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So, France becomes the first country to ban the burka....
by Christos Mouzeviris
2011-04-16 09:48:49
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It is done! After so long of debating on the particular issue, France is officially the first country to ban the Islamic face cover gowns for women, the burka and the niqab. Protests are almost sure to happen, not only in France but in many other countries, both European with a significant Muslim population and of course the Islamic nations.

Was the decision right? Depends how you see it, and what are they trying to achieve with it. France has the largest Muslim population in Europe of about 6 million people. What are the messages that are trying to pass to its youth and is this the right way to do it?

I personally detest both the niqab and the burka. Us humans are creatures that communicate with our facial expressions and the eyes, so making a woman to wear those two garments is certainly dehumanizing her and cutting her off any social interaction apart from her fellow sisters in Islam. I realize that that is the whole purpose of it, but let's be modern humans yes? In the year 2011 there are still women that feel that this is a social norm? No matter what your religion is, degrading yourself into that position is outdated. Religion still plaguing the lives of modern humans in Europe? Laughable!

Us Europeans have liberated our women ages ago, and the fight is still on for full equality between the two genders. I can not see how Europeans, either by birth or by residence can still accept those practices. We have liberated ourselves from the grip and manipulation of the Catholic and the Orthodox Church and have freed our spirits from any moral enslavement and limitation that Christianity have tried to put us through, killing any freedom of expression and destroying all great ancient cultures of Europe, notably the Greek. We should not allow a relatively new religion in Europe, Islam to take us back centuries. Besides you can be Muslim and European, with European values. Turkey is a close example, a more secular version of Islam, even though they are not quite there yet. I really dream to see a European version of Islam, but from what I see it ain't gonna happen anytime soon.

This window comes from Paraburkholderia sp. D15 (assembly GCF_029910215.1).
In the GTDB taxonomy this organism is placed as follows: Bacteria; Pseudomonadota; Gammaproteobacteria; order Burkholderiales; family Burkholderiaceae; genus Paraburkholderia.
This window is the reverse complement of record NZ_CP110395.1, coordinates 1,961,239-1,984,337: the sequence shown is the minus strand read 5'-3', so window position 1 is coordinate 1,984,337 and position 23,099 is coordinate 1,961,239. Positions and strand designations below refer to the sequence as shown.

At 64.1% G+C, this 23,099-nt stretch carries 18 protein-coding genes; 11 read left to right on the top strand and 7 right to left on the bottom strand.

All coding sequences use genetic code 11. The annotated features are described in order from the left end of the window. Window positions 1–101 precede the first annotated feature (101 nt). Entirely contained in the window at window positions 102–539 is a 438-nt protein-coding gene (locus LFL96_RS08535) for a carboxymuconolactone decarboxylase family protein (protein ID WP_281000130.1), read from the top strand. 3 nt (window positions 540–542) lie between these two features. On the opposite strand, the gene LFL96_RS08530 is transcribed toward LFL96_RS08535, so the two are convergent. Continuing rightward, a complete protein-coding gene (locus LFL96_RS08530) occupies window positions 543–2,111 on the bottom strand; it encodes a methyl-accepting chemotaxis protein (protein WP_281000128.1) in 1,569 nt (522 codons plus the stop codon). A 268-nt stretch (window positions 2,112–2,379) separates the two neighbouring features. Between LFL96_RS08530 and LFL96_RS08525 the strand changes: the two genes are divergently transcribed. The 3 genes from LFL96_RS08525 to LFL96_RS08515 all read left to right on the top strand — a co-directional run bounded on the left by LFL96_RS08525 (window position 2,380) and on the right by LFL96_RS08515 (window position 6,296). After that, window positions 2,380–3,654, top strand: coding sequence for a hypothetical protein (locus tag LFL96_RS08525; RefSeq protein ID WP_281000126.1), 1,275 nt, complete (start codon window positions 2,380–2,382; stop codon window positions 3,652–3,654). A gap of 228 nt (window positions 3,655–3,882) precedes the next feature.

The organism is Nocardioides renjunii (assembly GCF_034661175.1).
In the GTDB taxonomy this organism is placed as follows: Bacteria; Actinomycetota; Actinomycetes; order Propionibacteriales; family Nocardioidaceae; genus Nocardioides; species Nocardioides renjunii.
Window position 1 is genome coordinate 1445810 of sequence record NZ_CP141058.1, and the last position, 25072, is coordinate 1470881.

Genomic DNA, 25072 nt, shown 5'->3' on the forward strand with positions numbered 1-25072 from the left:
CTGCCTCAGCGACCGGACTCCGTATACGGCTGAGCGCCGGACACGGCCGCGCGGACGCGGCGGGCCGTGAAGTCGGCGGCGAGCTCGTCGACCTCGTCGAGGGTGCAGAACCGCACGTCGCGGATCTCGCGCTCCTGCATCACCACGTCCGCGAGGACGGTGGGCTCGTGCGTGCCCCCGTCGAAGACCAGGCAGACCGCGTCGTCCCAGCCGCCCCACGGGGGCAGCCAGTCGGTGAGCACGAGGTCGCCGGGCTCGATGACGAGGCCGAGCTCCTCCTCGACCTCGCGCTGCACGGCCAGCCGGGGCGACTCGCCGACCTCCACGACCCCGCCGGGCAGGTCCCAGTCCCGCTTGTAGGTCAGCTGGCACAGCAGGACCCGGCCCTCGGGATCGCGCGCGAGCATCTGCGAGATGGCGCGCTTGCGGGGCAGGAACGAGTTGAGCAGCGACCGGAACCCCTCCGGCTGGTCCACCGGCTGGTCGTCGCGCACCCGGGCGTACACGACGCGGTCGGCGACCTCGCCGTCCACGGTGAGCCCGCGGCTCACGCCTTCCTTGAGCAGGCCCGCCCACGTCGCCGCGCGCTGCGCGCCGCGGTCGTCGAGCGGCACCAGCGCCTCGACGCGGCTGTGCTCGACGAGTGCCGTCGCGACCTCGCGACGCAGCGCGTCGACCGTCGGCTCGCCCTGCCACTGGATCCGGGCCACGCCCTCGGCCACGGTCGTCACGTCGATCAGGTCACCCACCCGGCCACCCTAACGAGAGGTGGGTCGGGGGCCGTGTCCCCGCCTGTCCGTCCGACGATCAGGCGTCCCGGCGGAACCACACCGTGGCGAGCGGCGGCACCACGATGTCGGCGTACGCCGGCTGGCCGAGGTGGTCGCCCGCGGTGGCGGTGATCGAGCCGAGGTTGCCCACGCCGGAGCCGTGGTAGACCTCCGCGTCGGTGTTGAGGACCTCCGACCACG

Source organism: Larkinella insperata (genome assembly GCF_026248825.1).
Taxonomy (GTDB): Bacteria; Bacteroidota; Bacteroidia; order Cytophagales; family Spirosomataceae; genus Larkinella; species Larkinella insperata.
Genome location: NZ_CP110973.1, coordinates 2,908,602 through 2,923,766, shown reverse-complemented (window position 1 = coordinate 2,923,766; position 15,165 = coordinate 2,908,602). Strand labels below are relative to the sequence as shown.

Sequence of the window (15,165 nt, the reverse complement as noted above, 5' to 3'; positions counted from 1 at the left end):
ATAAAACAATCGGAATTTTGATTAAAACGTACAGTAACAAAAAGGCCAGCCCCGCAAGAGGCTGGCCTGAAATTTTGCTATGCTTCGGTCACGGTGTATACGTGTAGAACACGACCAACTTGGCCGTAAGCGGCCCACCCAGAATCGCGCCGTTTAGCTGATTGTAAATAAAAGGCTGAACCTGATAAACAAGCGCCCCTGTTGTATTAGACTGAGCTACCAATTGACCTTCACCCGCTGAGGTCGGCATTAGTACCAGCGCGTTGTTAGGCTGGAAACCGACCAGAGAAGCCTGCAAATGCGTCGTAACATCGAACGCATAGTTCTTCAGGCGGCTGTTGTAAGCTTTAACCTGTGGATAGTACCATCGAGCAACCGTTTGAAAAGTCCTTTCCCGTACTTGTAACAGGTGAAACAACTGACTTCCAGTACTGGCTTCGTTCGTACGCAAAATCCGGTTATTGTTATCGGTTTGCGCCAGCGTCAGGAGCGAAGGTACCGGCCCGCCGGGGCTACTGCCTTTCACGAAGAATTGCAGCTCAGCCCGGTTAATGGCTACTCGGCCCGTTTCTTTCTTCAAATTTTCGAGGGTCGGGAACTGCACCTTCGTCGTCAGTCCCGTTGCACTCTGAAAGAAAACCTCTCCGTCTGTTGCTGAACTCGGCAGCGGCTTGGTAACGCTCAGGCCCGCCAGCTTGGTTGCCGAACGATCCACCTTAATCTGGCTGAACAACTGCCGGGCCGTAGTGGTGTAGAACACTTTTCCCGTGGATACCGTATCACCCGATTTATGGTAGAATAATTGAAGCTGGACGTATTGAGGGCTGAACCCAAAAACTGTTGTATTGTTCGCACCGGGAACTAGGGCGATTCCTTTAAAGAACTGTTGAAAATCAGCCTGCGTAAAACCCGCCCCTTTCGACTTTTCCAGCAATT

Is the ban right though? In my opinion, NO! Not only it will harden the position of the Muslim communities in Europe as they will feel they are being targeted again; it will cause divisions between the populations as the Muslims will feel (wrongly) that they are being discriminated against. But what happened when in Italy they banned any sign the crucifix from their schools? Did the Catholics or the Christians protest and threatened anyone? No! So why are Muslims feel that they must do so? Are other issues behind their behavior? Why they can't accept that if they want to live in Europe and call themselves Europeans, they will have to leave some cultural aspects of their countries of origin behind! If not, they will always be "guests" in Europe, no matter what their passport says.